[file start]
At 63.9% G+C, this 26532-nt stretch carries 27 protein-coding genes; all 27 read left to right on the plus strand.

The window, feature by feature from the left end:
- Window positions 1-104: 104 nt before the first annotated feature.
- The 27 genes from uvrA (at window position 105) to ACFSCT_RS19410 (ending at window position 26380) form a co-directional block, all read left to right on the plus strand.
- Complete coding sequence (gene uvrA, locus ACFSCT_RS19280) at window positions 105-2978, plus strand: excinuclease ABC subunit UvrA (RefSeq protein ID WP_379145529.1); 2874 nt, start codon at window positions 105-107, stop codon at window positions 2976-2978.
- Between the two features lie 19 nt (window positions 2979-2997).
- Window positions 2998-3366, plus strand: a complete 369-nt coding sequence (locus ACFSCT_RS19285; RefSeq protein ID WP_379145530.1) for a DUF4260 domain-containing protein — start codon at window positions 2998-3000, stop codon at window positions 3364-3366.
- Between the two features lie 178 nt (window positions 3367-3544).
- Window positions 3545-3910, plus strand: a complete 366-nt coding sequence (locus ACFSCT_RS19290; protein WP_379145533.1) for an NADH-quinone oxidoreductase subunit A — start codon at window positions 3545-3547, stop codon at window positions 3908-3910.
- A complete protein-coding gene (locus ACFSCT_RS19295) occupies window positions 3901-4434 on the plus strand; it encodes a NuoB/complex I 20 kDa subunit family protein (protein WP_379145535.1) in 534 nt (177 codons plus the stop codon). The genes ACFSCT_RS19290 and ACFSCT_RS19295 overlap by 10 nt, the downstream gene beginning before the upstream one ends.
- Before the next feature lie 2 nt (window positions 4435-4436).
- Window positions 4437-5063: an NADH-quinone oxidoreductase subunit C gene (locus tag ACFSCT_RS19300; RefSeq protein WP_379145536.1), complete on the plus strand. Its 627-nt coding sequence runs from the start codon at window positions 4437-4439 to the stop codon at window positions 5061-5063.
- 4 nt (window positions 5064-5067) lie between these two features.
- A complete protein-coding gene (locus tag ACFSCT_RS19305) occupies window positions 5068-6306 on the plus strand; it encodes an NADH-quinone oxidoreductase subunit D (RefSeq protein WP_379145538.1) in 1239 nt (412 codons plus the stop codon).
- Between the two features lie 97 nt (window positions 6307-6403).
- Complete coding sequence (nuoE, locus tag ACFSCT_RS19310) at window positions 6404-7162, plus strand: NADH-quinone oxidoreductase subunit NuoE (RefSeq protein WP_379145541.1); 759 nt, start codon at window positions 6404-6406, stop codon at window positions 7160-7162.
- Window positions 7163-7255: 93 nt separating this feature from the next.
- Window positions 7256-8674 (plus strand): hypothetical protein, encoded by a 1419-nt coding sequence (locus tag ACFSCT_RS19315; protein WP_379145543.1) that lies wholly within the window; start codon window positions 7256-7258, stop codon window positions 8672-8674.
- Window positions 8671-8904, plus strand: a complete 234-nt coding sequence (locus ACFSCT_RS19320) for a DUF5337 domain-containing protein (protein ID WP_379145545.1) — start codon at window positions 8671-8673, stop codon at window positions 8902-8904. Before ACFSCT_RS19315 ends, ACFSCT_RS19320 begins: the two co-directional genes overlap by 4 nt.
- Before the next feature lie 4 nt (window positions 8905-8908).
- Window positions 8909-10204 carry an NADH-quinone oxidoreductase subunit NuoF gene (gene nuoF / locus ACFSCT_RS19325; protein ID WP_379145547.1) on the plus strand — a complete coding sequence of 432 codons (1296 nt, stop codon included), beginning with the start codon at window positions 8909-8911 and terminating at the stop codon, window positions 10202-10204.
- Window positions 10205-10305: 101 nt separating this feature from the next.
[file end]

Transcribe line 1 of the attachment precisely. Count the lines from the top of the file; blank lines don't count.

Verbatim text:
At 63.9% G+C, this 26532-nt stretch carries 27 protein-coding genes; all 27 read left to right on the plus strand.